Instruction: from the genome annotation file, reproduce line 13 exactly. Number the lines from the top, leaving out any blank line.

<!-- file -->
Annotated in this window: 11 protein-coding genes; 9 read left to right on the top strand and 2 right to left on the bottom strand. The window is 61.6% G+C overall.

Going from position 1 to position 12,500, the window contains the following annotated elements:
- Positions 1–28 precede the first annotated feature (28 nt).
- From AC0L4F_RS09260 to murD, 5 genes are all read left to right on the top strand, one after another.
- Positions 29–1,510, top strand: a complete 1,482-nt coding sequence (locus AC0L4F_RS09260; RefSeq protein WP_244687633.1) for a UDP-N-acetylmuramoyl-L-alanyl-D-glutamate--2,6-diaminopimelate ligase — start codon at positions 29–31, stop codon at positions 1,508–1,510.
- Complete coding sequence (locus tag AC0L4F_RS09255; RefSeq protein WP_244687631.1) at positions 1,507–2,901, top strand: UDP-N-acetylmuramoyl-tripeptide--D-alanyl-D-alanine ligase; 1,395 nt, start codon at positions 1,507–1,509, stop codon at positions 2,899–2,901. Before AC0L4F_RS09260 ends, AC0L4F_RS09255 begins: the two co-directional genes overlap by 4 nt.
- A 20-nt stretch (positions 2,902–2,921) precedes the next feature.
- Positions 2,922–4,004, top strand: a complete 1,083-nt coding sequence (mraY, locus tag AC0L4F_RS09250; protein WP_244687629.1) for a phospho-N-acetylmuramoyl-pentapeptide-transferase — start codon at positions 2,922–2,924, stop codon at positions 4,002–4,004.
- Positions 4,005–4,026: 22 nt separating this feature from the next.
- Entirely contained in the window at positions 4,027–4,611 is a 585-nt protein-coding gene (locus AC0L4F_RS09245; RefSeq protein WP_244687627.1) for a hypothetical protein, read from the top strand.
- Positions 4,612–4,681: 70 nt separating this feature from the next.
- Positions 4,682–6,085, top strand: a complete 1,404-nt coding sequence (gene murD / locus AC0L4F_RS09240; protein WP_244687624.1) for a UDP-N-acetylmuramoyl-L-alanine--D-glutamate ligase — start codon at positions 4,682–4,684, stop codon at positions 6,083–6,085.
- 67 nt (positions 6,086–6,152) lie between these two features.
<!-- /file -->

- 67 nt (positions 6,086–6,152) lie between these two features.